Expert Commentary

Mortgage distress: How U.S. families are handling savings, mortgages and other debts

2012 report from the University of Michigan's Institute for Social Research on how U.S. homeowners fared economically between 2009 and 2001.

The U.S. mortgage crisis that triggered the Great Recession was caused in part by subprime lending, and researchers have continued to study the dynamics of how such mortgages affect real estate markets and home ownership rates. Other research has examined how families respond to losing their homes.

A May 2012 report from researchers at the University of Michigan’s Institute for Social Research, “Mortgage Distress and Financial Liquidity: How U.S. Families are Handling Savings, Mortgages and Other Debts,” analyzed data from the Panel Study of Income Dynamics (PSID), which surveyed roughly 9,000 representative households in 2009 and 2011.

The report’s findings include:

  • In 2009, 37.9% of families were living in rented properties; in 2011, that figure was 36.9%. Overall, this implies that the rate of home ownership stayed roughly constant at 63%.
  • In 2009, among families who were not renting, “19.7% were homeowners and did not have a mortgage. This rate increased in 2011 to 22.3%.”
  • In 2009, 2.2% of families were behind on mortgage payments; this figure had fallen to 1.9% by 2011. Among all families, a “total of 3.5% of families were homeowners and behind on their mortgage payments in either or both 2009 and 2011.” This means that “approximately 4.1 million were homeowners and behind on their mortgage in 2009 and/or 2011.”
  • Conditions seem to be improving: “In 2009, 6% of families stated that they thought it was very likely or somewhat likely that they would fall behind. This rate moved downward by 2011 to 4.6%.”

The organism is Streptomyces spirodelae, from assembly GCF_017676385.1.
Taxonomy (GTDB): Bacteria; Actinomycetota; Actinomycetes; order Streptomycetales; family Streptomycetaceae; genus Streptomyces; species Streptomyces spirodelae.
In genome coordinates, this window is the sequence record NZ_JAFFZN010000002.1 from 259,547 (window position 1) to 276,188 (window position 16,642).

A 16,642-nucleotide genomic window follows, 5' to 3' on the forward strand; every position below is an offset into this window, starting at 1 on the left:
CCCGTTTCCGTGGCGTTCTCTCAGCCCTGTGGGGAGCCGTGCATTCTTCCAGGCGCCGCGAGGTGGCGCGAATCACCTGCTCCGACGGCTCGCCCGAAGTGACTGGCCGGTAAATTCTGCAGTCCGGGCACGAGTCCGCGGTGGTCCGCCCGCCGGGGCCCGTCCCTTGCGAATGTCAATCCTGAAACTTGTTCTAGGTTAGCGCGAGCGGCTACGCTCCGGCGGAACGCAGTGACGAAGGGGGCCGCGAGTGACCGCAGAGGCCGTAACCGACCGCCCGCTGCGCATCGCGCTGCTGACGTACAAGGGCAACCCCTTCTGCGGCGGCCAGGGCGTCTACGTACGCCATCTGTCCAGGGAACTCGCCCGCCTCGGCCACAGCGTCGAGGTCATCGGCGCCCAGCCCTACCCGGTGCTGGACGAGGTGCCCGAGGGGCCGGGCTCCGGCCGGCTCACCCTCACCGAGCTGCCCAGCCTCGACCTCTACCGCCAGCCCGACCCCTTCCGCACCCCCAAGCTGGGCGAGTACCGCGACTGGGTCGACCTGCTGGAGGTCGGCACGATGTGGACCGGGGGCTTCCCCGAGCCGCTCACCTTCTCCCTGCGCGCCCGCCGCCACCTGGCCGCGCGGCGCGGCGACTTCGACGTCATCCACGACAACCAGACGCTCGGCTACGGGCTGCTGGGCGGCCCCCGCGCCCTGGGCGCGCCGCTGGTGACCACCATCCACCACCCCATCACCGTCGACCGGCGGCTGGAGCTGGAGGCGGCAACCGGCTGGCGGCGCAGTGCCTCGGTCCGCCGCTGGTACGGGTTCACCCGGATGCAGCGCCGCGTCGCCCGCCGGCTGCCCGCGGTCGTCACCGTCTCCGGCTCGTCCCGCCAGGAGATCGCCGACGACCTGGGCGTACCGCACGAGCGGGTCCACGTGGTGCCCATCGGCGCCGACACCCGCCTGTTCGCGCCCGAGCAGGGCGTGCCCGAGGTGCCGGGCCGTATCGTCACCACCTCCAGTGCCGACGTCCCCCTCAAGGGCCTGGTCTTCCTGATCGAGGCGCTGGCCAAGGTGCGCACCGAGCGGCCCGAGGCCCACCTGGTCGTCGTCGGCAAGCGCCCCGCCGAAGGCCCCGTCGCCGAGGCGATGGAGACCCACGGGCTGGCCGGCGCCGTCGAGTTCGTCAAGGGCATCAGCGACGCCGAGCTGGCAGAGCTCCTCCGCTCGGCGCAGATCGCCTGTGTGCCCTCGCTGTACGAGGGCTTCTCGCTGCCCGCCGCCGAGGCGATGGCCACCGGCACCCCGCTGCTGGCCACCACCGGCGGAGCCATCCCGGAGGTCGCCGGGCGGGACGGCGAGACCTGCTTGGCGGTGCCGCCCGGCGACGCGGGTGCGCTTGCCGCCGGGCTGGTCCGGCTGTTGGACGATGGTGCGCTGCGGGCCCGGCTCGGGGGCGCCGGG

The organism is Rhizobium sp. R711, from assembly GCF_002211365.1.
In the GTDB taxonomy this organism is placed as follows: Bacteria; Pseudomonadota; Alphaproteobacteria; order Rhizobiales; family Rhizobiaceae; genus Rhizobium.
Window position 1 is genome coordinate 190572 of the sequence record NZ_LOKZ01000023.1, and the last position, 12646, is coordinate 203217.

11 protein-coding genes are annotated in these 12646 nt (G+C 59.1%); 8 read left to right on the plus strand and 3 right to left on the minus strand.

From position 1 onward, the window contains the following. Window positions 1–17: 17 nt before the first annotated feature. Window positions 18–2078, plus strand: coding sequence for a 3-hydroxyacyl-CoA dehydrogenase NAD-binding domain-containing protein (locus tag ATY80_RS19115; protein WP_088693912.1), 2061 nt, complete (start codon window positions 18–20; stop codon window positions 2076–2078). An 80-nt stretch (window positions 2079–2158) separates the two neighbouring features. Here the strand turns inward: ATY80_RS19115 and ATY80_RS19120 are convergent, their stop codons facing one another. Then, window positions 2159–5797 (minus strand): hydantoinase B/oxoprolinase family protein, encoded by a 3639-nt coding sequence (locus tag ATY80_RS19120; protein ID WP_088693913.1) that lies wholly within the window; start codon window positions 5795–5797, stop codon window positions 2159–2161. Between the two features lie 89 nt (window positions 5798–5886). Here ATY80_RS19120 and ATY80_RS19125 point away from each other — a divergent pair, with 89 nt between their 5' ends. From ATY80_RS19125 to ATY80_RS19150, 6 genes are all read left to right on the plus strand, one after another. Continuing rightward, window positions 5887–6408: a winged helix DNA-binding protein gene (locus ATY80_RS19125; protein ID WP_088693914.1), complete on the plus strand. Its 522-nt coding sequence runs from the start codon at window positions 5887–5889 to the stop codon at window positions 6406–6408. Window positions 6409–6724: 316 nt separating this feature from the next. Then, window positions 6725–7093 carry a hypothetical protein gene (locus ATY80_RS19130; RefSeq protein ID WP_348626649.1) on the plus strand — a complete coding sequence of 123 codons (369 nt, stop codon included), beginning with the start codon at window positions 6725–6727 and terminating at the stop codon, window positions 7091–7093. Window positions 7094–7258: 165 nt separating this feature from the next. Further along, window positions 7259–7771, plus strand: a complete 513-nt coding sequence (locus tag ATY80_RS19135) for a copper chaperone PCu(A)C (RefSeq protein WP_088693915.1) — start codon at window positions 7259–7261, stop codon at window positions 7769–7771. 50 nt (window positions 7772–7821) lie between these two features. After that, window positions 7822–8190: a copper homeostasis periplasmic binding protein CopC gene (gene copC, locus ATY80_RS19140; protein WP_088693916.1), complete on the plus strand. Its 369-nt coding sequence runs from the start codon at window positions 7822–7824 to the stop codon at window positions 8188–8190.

• Of those families who stated they were behind on their mortgages in 2009, two years later 19% had become renters, “45.1% stated that they were no longer behind on their mortgage,” and “9.3% [stated] that they were homeowners but no longer had a mortgage.”
  • Credit card and other non-collateralized debt stayed nearly constant between 2009 and 2011 among participating families, but financial liquidity decreased: “As of 2009, 18.5% of families had no liquid assets, and by 2011 this had grown to 23.4% of families.”

The authors conclude: “Families are making their way through the economic conditions of 2008-2012 and there appear to be some financial improvements, after a decline in the overall rate of home ownership established in recent Census Data…. Many have responded to the economic conditions by modifying their mortgages or simply becoming owners with no mortgage, or voluntarily or otherwise moving from owning to renting. We can see that families with mortgage difficulties in 2009 were more likely to end up as renters in 2011. Looking forward to 2013, we see that there is some modest reduction in the percent of families expecting to experience payment problems.”

Tags: economy, financial crisis, consumer affairs

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